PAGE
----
It was the city inspector who was the problem. Once Daddy had the sewer pipe all the way to the alley, it had to be tied into the city’s sewer line.
Despite repeated calls, the inspector would not come, and Daddy, tired of waiting after nearly a week, went ahead and tied into the city’s sewer line that Sunday morning.
By the time we got home from church, the phone was ringing and Daddy was telling us to get bond money so he could get out of jail in time to go to work.
None of us ever knew how city officials found out Daddy had tied into the sewer on a Sunday morning and I suppose it didn’t matter because the judge dismissed the charges on Monday. Daddy covered up the ditch and eventually the city covered the ditch in the alley.
Daddy could do more than hard work with his hands. One of my favorite memories involves a puppy that had colic. Daddy got the hot water bottle — everybody had a hot water bottle in those days — filled it with hot water, wrapped it up in a thick, soft towel, put the puppy on the hot towel and walked and sang to the puppy until he got easy.
Daddy may have been singing the aria from “The Barber of Seville,” or it may have been from “Pagliacci.” None of us knew where he learned them, but he loved them both.
He also loved “Deep Purple,” a popular song from the 1930’s and we often could hear him singing it when he showered after getting home from the rig.
Two years before he died, Daddy bought bath towels, big, soft, fluffy, towels in different colors. He had never showed the slightest interest in buying towels before and had seemed perfectly content to use the always white towels that Mama kept snowy with bleach.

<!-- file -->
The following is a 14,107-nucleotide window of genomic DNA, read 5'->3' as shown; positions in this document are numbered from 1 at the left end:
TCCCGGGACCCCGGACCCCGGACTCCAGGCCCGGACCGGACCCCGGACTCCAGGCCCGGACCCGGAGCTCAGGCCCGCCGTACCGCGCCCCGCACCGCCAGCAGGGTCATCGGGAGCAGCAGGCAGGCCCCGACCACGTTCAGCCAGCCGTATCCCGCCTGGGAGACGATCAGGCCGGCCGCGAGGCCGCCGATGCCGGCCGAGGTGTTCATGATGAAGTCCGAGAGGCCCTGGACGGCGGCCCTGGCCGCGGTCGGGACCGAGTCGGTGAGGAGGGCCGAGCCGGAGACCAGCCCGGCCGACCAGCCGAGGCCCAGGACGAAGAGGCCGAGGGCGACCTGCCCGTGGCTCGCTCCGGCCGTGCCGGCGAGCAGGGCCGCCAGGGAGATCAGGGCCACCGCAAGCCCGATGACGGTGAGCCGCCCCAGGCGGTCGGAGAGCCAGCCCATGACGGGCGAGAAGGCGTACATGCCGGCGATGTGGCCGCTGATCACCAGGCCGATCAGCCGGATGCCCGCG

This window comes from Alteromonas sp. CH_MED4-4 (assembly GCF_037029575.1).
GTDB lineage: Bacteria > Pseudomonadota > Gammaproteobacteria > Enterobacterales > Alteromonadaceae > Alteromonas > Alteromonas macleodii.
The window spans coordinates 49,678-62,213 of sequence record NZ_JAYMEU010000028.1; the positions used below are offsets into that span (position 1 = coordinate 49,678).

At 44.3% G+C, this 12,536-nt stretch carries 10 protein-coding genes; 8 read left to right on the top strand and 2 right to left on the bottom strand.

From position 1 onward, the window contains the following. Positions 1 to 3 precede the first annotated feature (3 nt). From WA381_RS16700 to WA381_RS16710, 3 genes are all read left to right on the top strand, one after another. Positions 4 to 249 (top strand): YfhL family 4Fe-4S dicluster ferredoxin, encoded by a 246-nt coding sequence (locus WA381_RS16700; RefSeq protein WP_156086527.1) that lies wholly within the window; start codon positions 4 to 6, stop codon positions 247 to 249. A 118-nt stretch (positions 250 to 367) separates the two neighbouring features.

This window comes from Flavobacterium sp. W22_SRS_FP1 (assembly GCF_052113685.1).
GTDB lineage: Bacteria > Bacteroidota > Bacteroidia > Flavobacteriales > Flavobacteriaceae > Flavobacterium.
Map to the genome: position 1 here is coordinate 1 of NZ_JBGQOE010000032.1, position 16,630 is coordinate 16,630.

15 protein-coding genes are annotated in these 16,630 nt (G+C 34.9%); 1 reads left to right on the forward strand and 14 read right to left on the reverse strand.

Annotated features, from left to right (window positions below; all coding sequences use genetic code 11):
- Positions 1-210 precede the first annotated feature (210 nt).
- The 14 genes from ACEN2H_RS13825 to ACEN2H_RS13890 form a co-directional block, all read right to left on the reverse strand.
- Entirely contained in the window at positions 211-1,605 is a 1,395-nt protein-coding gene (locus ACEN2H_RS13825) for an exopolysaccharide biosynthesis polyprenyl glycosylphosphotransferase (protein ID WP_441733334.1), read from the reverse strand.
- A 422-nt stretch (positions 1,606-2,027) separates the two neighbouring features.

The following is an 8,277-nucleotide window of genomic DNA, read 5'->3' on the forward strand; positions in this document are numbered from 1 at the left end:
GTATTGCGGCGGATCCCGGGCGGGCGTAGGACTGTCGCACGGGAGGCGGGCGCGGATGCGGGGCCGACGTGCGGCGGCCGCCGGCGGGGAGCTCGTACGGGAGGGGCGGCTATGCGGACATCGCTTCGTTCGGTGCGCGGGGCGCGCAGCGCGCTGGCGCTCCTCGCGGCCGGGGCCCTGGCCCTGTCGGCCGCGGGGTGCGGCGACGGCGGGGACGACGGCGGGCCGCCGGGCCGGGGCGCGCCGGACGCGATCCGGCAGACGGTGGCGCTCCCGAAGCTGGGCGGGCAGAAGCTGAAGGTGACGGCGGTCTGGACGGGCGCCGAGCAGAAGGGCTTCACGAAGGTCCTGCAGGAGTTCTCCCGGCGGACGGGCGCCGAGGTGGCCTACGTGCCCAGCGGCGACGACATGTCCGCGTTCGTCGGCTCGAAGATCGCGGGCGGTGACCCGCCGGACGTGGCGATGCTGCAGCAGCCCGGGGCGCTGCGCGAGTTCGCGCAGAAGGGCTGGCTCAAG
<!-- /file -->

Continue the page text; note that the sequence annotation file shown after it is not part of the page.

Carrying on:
He didn’t use the towels he bought. Mama put them in the linen closet so he could get to them easily, but he didn’t touch them. None of us did either, referring to them as “Daddy’s towels.”
About three months before he died, Daddy began using his towels. That he did use them was one of the things that comforted us when he died.
Life didn’t turn out for Daddy the way he planned. He got a work study-baseball scholarship to Texas Tech, which was a very new school at the time he graduated from high school. He was doing well until a male math professor propositioned him and left no doubt that there would be negative consequences if Daddy didn’t comply.
In those days there was no one to whom a student could complain about that kind of thing and since people tend to blame the victim of a sexual predator, most victims wouldn’t have reported it anyway. Daddy packed his bags and went home.
He never told me about this experience. Mama told me after Daddy died. It’s not too much for me to hope that professor woke up in hell for what he did, because what he did was to deny Daddy the opportunity to have a job that would have allowed him to die with smooth, unstained hands.
It never occurred to me that anyone would think of my father or his family as “oilfield trash,” a pejorative term that still offends me to the core of my soul.
My Daddy was as solid as rock, holding his place and places for Mama, my brother and me against all the forces that might have destroyed us.
He left us with two paid-for houses, three paid-for cars, whatever his life insurance paid and enough cash in the bank to pay the bills for a while.
Those were the tangibles.
There are too many intangibles to list, too many important lessons taught, too many values absorbed to explain.
Daddy’s hands — for me and my family — were the symbols of decency and dedication to the things that are eternal.